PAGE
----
It’s hard to imagine how police will peacefully reclaim East Precinct, particularly when they remain unrepentant and double-down on the rightness of their brutal tactics and deceptions. Protesters are demanding real concessions, and police leadership is digging in rather than engaging with substantive demands. Mike Solan, who is president of the Seattle Police Officers Guild or SPOG, has insisted tear gas is necessary to control protesters even as the Seattle City Council appears poised to enact a ban with a likely unanimous vote. If they’re not even willing to back down on tear gas, which is banned in warfare via the Geneva Convention, it’s hard to see how they’ll address any protester demands at all.
What should become of CHAZ?
Many of the protesters’ demands go beyond SPD’s purview and are directed toward elected leaders. Some protesters put together a CHAZ website, which had an extensive list of demands that range from completely defunding SPD to “the de-gentrification of Seattle starting with rent control.” The vision seems to take the ground-up people-centered movement citywide–with more agency, freedom, and resources for disadvantaged communities.
One outcome of CHAZ’s formation was effectively the Capitol Hill Superblock emerged overnight. Councilmembers Teresa Mosqueda and M. Lorena González proposed a superblock back in 2019, as I mocked up below. Councilmember Mosqueda took notice and dubbed it the “Capitol Hill Auto-no-más Zone.” “We’ve have been calling for a super block in this region for a while–streets for people and bikes, local shops and food vendors, childplay areas and limiting cars to just delivery, distribution and local residents,” Mosqueda tweeted. “Could this be the *Auto-No-Mas* Zone we’ve been waiting for?”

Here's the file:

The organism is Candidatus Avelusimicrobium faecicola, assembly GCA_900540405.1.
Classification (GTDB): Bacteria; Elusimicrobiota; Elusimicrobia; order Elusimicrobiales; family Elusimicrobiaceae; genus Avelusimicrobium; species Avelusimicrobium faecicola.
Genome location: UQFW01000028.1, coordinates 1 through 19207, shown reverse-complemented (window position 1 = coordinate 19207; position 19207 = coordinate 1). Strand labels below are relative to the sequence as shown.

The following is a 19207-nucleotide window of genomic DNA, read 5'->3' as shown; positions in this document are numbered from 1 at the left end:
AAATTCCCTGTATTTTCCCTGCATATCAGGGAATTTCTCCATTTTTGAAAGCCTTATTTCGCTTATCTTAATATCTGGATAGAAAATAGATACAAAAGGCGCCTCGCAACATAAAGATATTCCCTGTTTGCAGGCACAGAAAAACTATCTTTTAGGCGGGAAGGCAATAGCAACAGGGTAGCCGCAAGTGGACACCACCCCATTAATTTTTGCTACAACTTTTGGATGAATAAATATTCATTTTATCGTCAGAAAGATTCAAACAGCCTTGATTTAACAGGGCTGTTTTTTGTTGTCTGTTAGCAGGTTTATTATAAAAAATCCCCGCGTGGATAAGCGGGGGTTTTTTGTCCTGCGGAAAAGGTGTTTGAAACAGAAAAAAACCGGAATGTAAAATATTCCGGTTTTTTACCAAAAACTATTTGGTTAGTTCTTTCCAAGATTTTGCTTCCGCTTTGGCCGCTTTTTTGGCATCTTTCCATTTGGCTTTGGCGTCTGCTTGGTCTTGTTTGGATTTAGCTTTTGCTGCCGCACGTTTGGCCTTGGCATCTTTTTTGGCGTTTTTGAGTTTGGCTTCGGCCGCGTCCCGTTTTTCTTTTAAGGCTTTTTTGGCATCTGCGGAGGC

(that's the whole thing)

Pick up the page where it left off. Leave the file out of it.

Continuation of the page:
A motorist who crashed into a protester outside West Precinct crushing a bike on Wednesday proved the point that car-free areas where people are congregating, especially to protest, are a welcome protection. The Capitol Hill Superblock isn’t about beautification or speeding up gentrification, it’s about protecting people from car violence and redesigning a sustainable people-first city. Trying to stop gentrification with car sewers is not a workable strategy.
Of course, people-first, car-free streets are just one of many changes that should be made permanent. Converting the police station to a community center or another community-led and oriented use will be key to healing. We do need to find a way to reverse gentrification in Capitol Hill. Building lots of social housing and rent stabilization should be part of the solution, as should affordable childcare and healthcare for all.
Seattle has a rich history of communities of color seizing public property to guarantee their communities aren’t forgotten and have a say in how these public assets are used. The list includes the Daybreak Star Cultural Center, El Centro de la Raza, and the Northwest African American Museum (read about the Gang of Four). Some of our most important cultural assets would not have happened without protester occupations. CHAZ could well join the list.